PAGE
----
December 14, 2017

Open Mic at the iMonk Cafe: Missional Christmas

scroogeToday’s Open Mic question is posed by guest blogger, Chaplain Mike Mercer.

With all the talk these days of “missional” churches, this Christmas season might be a good time to take the ministry temperature of the churches represented by our readers here at Internet Monk.

What, if anything, is your church doing during the holidays to reach beyond its walls and serve your neighbors in the community? Any special evangelistic efforts? Special ministries of caring for the poor and needy? Special efforts to visit those who are elderly, sick, shut-in, or confined in facilities? Special programs organized for the express purpose of blessing your neighbors or community?

It’s OK to talk about what you are doing in the church building if it is focused on those who don’t normally attend. For example, we recently took part in a program in my brother-in-law’s church in Nashville that houses homeless folks overnight in the winter, providing a meal, hot showers, and a “store” through which they might get clothing and other necessities free. That’s the kind of ministry I’m talking about—but if it is a Christmas program or concert that is simply advertised to the public, that doesn’t count for the purposes of our discussion here.

How is your church being missional this Christmas?

Comments

  1. Among other things our church has concentrated on a people group in our city called Mextico. They are indeginious of southen Mexico and speak neither english nor spanish. This group lives in various housing projects scattered throughout the city. We have enrolled over 40 Mextico children in our AWANA program, do tutoring through a church plant , have plans for ELS classes, This year we are throwing a Christmas party for the kids and members of our church are buying presents – toys, clothes, etc..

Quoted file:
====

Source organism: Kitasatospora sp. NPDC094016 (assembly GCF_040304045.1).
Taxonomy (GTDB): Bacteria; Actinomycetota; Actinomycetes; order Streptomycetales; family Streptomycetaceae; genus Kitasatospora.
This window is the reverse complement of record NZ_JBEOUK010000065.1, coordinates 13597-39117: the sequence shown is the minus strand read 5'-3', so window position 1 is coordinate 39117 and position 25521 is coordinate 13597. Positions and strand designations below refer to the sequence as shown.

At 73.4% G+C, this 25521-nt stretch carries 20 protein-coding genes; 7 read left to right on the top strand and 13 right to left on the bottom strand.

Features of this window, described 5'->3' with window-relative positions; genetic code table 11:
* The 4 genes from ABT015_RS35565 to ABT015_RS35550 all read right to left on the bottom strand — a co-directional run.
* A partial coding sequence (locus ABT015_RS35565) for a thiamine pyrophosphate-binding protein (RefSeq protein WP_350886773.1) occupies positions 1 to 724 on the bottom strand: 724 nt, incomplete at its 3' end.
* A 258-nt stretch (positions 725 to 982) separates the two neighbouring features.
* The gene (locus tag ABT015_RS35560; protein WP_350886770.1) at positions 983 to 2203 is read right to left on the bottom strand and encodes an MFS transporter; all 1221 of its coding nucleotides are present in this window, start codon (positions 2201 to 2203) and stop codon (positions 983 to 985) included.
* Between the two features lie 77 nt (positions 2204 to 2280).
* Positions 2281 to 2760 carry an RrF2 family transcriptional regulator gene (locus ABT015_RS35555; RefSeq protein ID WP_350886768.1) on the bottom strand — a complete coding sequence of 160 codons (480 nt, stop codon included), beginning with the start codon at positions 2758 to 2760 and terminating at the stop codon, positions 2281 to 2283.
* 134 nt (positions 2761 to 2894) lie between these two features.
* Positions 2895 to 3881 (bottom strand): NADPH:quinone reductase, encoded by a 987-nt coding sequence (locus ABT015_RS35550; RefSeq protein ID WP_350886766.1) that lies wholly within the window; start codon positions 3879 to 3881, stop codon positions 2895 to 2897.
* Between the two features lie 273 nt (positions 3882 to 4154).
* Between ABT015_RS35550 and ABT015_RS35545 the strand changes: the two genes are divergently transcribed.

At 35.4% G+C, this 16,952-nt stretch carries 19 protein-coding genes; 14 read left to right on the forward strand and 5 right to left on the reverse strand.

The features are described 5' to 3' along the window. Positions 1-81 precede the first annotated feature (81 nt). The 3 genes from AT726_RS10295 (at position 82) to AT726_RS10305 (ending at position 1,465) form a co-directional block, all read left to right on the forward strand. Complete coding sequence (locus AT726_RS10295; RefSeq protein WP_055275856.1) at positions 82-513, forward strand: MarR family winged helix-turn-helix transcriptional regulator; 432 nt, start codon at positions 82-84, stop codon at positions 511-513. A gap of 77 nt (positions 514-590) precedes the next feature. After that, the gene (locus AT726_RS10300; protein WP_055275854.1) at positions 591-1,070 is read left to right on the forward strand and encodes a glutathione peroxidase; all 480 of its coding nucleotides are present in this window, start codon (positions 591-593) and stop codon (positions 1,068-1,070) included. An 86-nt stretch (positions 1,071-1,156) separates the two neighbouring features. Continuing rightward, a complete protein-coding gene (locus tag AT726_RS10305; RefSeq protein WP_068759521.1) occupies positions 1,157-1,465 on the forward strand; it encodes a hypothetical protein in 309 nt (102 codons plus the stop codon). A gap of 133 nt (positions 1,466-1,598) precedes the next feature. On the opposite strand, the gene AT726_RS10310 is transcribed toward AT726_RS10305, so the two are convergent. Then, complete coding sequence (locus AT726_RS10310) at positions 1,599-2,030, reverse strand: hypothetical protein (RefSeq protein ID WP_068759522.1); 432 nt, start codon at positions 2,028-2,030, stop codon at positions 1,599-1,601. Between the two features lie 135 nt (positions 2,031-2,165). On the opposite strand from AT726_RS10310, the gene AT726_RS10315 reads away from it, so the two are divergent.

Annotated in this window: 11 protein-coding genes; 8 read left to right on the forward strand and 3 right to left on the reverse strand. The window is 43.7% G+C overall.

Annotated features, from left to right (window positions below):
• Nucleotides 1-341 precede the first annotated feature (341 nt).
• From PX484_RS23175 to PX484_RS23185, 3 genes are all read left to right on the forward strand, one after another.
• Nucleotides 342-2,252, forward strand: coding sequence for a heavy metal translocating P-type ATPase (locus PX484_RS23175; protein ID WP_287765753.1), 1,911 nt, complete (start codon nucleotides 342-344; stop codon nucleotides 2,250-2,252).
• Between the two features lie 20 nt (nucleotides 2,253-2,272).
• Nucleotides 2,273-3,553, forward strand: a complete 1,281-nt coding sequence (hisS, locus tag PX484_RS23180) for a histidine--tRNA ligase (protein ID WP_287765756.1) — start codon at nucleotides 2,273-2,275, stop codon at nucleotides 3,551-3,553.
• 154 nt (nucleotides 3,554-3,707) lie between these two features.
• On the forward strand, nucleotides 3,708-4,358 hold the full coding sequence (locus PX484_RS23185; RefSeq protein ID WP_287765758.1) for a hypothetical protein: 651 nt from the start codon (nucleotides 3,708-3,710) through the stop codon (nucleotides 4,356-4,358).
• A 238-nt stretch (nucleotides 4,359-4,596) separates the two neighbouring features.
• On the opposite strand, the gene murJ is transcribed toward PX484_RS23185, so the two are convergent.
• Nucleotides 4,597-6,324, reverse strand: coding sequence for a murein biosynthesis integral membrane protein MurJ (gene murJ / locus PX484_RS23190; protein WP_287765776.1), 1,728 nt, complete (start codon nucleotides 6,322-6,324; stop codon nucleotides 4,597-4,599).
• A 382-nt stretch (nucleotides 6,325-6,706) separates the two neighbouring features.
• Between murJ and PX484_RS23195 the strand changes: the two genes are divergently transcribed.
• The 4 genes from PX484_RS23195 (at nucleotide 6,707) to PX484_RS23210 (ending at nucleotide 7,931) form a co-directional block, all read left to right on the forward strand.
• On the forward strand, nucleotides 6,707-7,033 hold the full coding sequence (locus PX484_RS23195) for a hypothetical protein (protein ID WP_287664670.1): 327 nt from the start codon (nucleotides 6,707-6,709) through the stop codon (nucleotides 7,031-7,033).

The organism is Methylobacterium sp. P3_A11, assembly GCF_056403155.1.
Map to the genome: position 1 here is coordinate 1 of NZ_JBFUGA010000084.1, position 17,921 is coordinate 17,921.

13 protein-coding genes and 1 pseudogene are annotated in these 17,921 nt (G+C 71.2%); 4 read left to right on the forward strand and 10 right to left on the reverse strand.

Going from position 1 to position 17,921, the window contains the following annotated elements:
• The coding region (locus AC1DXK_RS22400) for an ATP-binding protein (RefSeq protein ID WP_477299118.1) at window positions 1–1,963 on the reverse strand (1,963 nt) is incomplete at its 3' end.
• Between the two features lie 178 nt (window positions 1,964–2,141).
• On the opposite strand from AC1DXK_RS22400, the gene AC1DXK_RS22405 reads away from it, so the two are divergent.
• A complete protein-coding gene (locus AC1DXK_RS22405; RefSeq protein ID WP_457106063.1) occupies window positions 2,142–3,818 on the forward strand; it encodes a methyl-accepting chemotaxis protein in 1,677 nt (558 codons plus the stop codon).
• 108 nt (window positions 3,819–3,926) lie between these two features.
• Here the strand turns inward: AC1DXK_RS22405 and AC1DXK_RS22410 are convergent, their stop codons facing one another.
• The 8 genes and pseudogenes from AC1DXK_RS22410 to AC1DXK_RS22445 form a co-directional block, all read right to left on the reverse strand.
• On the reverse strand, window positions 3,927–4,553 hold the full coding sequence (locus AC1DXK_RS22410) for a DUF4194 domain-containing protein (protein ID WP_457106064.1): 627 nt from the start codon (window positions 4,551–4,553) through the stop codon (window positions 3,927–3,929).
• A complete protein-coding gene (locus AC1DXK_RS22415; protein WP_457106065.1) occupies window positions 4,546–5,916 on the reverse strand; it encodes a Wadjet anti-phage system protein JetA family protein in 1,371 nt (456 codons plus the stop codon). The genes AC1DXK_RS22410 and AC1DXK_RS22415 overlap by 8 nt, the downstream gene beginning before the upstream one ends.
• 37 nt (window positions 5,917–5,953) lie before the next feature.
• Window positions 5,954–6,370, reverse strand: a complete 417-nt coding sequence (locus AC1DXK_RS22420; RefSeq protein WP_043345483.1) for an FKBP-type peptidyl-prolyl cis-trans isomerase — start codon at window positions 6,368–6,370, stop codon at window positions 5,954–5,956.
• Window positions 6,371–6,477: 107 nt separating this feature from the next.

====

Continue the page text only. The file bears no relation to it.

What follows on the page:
2. Dan Allison says:

    We’re a neighborhood church. It doesn’t feel like we do much, but if every church did the same kind of things, every neighborhood could be reached.

    We provide food baskets to needy people and families in our neighborhood. There’s no paperwork, all hey have to do is ask. Many of the baskets reach folks who might be reticent, embarrassed, or too proud to approach bureaucratic “food programs” and many of the requests are from third parties who know someone who needs help.

    To fund the baskets for Thanksgiving and Christmas, back in October we had a combined concert/yard sale/crafts fair/car wash and blood drive. This let us bless our neighborhood with great music, beauty and art. We raised $900 for our food baskets that day with four bands who played for free. Our youths raised another $200 with their car wash, 18 people donated blood, and the children were blessed by a clown and juggler.

    We also have a fledgling bicycle ministry. We seek used bikes and bike parts, and one of our deacons repairs them and spiffs them up, and we give the adult bikes to homeless persons and the children’s bikes to needy familes.

    We have a monthly family movie night and free dinner. Admittedly, the children’s movies don’t do much for adults, but the dinners are free and open to all.

    Again, it’s not much, and it doesn’t reach much beyond our neighborhood. We’re a small church typically running at a deficit, but it’s what we can do.

  3. aaron arledge says:

    Our small rural church has adopted 5 families that can not afford gifts for their kids this year. We are buying them presents and hosting a dinner for them next Sunday night. We are also pretty much remodeling a home for an elderly lady. I was very proud of us doing 136 operation Christmas child boxes. that equaled almost three boxes per regular attender.

  4. as a body we are providing funding to another church an hour north of us that is reaching the cities population of migrant workers. we also are involved in typical christmas activities like angel tree and the distribution of food baskets.

    most of our missional activity happens through our small groups. many of our groups “adopt” several local families and provide whatever they need for christmas. sometimes it’s meals, sometimes clothes or gifts for the children.

  5. We’re making gift boxes for fixed-income residents of a nearby retirement community, collecting donations to a local food bank, and providing hats and gloves to the kids who attend our homework help ministry. Most of them live in public housing, which is right behind the church.